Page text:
Letters About Literature Part 4: Correspond, Don’t Compliment

From the Library of
Congress in Washington DC. Hi, I’m Anya Creighney,
and this is the Letters About Literature Video Series. Today we’ll be exploring
some techniques to make your letters both
successful and appealing for the Letters About
Literature program. The Letters About Literature
program is a writing competition for students in grades four through twelve wherein
participants polish their reflective skills
by writing a letter to an author -living or dead-. Students’ letters explain how
an author’s work changed his or her view of themselves
and/or the world. Now, let’s start with
the workshop, shall we? One of the most common
oversights students make while writing for Letters
About Literature, is complimenting the author
instead of corresponding. Let’s look at an example:
I am writing this letter to you as a pleased reader. As I dove into your
book, Sea Jade, I felt both humbled
and inspired. Sometimes I feel confused
at how an author can pack so much emotion into
one small book. It’s like a new world is opened
at just the flipping of a page. Speaking from a future
author’s point of view, I can tell you your book
was a great creation. Yours was truly a wonderful
tale of adventure, excitement, and wonder that I
found incredible. Good job! Keep writing! In the letter we just read,
the student-writer is guilty of complimenting,
instead of corresponding. The letter, dedicated
to Phyllis Whitney, was more a fan letter rather
than a reflective letter about the personal impact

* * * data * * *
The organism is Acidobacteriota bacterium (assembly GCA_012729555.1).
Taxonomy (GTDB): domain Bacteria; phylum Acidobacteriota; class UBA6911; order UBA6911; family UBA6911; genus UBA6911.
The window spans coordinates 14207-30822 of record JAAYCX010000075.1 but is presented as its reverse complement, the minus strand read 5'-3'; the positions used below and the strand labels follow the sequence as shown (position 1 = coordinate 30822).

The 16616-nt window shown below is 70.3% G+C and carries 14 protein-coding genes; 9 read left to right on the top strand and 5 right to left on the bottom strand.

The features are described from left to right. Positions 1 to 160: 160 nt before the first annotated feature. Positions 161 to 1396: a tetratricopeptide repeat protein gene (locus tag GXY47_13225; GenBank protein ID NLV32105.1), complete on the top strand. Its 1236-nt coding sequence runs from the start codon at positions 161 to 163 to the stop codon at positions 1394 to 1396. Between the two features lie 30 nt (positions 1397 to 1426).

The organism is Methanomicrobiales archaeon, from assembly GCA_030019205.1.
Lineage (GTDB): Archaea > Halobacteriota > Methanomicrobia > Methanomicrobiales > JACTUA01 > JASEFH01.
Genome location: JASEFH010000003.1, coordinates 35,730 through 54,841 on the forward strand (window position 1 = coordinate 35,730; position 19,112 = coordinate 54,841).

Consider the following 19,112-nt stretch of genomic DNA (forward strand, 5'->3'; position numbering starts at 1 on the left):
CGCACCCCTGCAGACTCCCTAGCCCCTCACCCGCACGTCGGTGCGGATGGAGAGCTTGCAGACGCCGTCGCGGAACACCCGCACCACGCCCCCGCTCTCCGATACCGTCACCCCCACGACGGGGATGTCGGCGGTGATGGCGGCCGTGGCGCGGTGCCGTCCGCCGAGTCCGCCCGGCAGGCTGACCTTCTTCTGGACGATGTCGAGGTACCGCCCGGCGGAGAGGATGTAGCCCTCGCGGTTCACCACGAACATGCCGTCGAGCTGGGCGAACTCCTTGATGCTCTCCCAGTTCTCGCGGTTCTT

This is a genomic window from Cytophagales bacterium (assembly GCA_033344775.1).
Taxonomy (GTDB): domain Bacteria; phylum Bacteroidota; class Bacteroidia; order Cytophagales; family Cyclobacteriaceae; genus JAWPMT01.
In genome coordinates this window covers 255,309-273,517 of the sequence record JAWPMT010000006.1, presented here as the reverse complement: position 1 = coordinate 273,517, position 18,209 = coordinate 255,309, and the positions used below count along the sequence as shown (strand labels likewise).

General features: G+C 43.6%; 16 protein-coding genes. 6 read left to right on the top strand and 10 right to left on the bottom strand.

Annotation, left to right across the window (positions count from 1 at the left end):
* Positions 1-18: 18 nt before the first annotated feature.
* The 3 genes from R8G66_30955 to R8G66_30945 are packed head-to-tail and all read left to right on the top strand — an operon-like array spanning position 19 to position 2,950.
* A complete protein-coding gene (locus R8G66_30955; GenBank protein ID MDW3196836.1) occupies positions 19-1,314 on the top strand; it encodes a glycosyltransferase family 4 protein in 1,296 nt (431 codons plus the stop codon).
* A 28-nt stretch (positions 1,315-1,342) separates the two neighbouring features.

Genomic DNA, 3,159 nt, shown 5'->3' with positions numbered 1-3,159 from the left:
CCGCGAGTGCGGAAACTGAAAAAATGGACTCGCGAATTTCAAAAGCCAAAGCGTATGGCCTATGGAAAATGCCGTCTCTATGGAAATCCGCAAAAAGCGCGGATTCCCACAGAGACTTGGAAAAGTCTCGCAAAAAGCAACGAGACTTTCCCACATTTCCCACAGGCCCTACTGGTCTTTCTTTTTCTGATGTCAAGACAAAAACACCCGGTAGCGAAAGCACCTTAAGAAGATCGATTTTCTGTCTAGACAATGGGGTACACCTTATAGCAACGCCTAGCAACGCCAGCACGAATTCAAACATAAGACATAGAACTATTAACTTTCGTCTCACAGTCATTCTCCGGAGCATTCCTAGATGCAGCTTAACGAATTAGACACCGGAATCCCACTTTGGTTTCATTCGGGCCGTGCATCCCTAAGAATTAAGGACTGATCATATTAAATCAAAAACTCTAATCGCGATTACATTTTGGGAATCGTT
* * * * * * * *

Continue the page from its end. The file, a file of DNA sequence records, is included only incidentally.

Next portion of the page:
of Ms. Whitney’s book. The key to avoiding this error
is through a reader’s response. This response can describe
many things: new emotions, memories, goals or activities. A reader’s response can also
describe sudden understanding or insight. Identifying your reader’s
response is the first step in your letter writing process. The next step is sharing your
response by explaining it, retelling it, putting
it into your own words. Remember to really develop the
ways the book made you feel and think. Now, let’s look at
another example. I will never forget the night that my grandpa read me almost
every poem that he could find. It was a cool summer night and I was sitting on
the deck with him. Then he read me your
poem, Birches, I instantly fell in love. Your poem is like
a friend to me. When I am stressed out or bored,
I recite a line in your poem that will stick with me forever. Now, whenever I am able to write
anything we want to in school for a project, I write poems. Poems that I share
with my grandpa and that I could one
day share with others. If I had never read your poem,
I wouldn’t have the relationship with my grandpa that I have now. Comparing this excerpt
to the previous excerpt, the difference is clear. The first excerpt focuses
on complimenting the author, while the second
analyzes the book and illustrates the
student-writer’s feelings and experiences. Now, I am going to
leave you with a task: List three books you read at three different
periods of your childhood. Consider, for example, a book
you or a parent read to you when you were seven
years or younger. Then move forward to a book
you read two years later, and finally to a book
you read recently. After you have your list,
answer these questions: How do the books’ characters
and conflicts differ? What did you find
appealing in each book? How do the books you like change
as you changed and grew older? By answering these questions, you are practicing
your reader’s response and you might find a book
and an author to write to! This will be all
for this lesson, hope you have learned how to correspond instead
of compliment! If you have any questions
or doubts, or if you feel like you need more guidance
to reader’s response, feel free to ask your
teachers and librarians. I am sure they are more
than happy to help! For more information on
Letters About Literature, go to www.read.gov/letters. This has been a presentation
of the Library of Congress. Visit us at loc.gov.

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